Being able to repeatedly execute statements of interest is a powerful
programming mechanism. In this laboratory you will gain practice with the Java
while looping statement.
- while statement
- Common looping problems
Using the procedures in the previous laboratories (i.e. right-click on the link
and select "save as"), copy the files SeriesSum.java,
IntervalSum.java, and Upper.java for your manipulation. All
three of the
Java files need to be completed for this lab.
Determining sums of numbers
The first two while examples are concerned with computing sums of consecutive
numbers. Although simple in nature, they illustrate nicely while loop behavior.
- Open the file SeriesSum.java.
- Consider the following while loop-based program that displays the sum of the
integers in the range 1 to maxNumber, where maxNumber
is a user-supplied positive
value. If maxNumber is 4, then the program displays the sum of 1
+ 2 + 3 + 4,,
which is 10. The program contains one logic error (bug). Attempt to find it. A
common debugging technique is to step through code manually (i.e., pretend you
are the computer). Try three stepping through times – using in turn the values
1, 3, and 4.
- If you cannot find the error in the program, you should run it using different
input values to see what is actually happening (e.g., 1, 3, and 4). If
that does not help, as a TA for assistance.
- Once the bug is found, fix it.
- Run the program using the values 1, 3, 4, -5, and 0. Does the program work
correctly now? Once it is correct, close program SeriesSum.java.
- Open the file IntervalSum.java. The intended purpose of IntervalSum.java is to
calculate the sum of integers from a user-specified interval minNumber
to maxNumber. Thus, IntervalSum.java is a generalization of SeriesSum.java,
whose minNumber is always 1.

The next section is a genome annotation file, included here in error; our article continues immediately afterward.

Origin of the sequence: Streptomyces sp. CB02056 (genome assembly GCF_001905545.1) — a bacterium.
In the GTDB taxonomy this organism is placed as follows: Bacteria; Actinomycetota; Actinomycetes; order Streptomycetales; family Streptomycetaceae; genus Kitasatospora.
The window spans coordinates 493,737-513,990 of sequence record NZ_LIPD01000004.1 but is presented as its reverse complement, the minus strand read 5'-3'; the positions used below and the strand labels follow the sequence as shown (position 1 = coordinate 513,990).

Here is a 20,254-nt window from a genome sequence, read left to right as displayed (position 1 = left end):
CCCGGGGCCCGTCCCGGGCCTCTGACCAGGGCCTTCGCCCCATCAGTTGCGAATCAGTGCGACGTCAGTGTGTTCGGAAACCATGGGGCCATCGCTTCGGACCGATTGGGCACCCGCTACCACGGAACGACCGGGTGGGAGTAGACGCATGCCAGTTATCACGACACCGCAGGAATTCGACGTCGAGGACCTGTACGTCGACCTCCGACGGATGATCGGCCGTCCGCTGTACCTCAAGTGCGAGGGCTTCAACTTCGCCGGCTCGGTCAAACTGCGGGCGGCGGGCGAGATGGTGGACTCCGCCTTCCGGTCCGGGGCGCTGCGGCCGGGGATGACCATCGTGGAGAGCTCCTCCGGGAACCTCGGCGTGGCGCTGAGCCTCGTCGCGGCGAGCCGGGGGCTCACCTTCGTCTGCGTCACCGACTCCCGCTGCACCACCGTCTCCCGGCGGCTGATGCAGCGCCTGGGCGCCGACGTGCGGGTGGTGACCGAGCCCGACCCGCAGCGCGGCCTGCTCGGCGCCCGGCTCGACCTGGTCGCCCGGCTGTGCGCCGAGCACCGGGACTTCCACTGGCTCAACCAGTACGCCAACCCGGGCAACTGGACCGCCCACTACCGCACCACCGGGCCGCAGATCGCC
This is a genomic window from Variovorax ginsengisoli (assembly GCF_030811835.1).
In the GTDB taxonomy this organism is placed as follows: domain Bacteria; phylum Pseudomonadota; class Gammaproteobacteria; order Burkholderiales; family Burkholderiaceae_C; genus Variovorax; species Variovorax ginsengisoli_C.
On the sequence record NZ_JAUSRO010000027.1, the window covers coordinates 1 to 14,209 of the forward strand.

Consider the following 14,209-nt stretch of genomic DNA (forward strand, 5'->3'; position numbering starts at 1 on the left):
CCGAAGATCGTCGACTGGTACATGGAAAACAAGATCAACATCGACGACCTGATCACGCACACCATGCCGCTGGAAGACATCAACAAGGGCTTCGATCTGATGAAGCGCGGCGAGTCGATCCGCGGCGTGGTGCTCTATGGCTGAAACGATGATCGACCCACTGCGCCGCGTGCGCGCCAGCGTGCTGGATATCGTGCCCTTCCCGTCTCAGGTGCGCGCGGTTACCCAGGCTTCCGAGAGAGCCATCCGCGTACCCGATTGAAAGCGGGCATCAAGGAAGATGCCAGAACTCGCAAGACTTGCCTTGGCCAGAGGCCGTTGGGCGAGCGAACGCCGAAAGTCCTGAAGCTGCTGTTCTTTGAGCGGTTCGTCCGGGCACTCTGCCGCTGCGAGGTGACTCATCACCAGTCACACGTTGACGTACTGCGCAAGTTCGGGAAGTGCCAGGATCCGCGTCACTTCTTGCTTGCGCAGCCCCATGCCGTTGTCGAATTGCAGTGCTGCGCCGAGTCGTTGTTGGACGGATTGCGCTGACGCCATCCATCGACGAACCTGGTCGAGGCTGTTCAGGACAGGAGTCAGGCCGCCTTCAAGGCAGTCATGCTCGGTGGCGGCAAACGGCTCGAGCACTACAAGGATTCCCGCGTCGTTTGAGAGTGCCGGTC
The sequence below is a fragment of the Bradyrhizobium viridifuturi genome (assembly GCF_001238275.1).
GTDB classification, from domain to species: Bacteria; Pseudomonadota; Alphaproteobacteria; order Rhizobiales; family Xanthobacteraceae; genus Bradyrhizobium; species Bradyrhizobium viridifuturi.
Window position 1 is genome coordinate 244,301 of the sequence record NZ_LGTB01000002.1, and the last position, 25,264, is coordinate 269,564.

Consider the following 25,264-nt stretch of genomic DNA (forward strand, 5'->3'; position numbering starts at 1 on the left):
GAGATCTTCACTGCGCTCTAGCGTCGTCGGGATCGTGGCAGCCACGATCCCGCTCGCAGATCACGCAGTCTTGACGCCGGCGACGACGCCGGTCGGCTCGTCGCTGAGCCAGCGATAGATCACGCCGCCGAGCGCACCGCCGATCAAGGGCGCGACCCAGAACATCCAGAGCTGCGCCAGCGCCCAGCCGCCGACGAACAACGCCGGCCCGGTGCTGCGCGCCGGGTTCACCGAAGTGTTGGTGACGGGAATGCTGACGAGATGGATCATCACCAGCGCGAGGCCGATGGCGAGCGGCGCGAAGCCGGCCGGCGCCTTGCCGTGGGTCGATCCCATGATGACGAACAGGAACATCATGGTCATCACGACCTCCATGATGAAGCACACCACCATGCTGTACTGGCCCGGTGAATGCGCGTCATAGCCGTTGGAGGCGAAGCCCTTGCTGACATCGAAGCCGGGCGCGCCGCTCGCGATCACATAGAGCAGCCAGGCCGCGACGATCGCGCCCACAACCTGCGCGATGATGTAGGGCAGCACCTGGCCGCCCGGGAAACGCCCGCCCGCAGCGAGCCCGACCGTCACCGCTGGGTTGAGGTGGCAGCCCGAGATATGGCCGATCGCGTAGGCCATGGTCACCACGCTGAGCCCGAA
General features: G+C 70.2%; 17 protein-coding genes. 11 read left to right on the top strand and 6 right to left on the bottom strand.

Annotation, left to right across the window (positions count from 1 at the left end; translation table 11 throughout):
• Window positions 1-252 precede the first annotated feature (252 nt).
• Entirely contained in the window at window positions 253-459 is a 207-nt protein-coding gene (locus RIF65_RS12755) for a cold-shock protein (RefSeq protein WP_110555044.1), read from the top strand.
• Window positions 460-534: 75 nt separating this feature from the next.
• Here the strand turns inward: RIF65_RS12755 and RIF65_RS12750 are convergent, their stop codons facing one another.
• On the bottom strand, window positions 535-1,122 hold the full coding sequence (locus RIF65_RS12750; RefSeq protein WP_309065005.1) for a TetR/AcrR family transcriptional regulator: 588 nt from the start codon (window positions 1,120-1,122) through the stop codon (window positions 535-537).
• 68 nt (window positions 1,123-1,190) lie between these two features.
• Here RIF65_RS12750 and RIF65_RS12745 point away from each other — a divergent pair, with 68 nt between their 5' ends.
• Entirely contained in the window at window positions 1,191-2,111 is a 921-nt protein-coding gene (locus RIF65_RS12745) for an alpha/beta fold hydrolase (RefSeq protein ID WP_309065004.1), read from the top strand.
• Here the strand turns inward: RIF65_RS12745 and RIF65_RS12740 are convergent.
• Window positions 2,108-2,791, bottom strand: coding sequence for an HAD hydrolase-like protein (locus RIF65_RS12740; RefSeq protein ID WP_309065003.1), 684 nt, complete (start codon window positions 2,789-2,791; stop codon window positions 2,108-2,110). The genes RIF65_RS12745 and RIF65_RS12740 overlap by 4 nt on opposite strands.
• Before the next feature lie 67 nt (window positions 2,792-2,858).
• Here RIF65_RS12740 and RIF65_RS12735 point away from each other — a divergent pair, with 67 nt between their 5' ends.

- As written, IntervalSum.java just prompts its users for the two values and
checks that the extracted inputs are sensible. The program does not define the
index variable whose value repeatedly takes on the numbers in the interval nor
does it contain the loop that sums those numbers. Using the code from
SeriesSum.java as a model, add a while loop that sums the numbers from the
- Complete the program and compile it. Test the program to make sure it is
- To test your program some more – complete the comments at the end of the
program to show the result of runs using the following inputs. In your comments
report both the expected and actual results
- 1 and 4
- -4 and -1
- -3 and 3
- 5 and 5
- 8 and 6
- Close program IntervalSum.java.
Often programs analyze text to see if it has some particular property. The next
example program counts the number of uppercase letters in the text that it
extracts. The program extracts its values from the standard input, which by
default comes from the keyboard. You will need to add the code so that the
program also counts the total number of characters in the input.
- Open the program Upper.java.
- Examine the program to get a sense of how it accomplishes its task.
- The outer while loop condition is stdin.hasNext().
This means that while there is still input to be read in from the
keyboard, this method will return true. When there is no
more input to be read in (i.e. when the user enters Ctrl-Z), it will
- The first line in the outer while loop creates an input
object which holds the current line read in from the keyboard.
- An inner while loop iterates through this input String so
that it can analyze each individual character.
- For each character, if it is upper case, then the numberUpperCase
variable is incremented. This is done via a call to the
- Either way, i is incremented, as it is the counter variable for the
inner while loop.
- Compile and run the program. It is important to observe that the program does
not issue a prompt to the user to start supplying text. The program just waits
silently for its input. This is why we always put a legend in our programs
(note that you don't have to for this lab).
- Provide the following text as input. When finished, you need to signal the
program that you are done supplying standard input. On Windows-based PCs, a line
consisting solely of a Control-Z followed by enter produces the signal; most other
systems often use Control-D followed by enter.
Java is great!
This course is FANTASTIC.
This Line Has a Lot of Uppercase Letters
- Modify the program to count also the total number of characters (including spaces and punctuation). The
modification requires an additional counter variable. When defining the
variable, provide a comment that justifies its initial value. This new variable
should be incremented once per non-end of stream value.
- Have your program print out the total number of characters
- Test your program. Once it is completed correctly, close program Upper.java.
- Copy any files you wish to keep to your home directory.
- Delete all of the files you copied or created on the laboratory machine.
- Have a great spring break!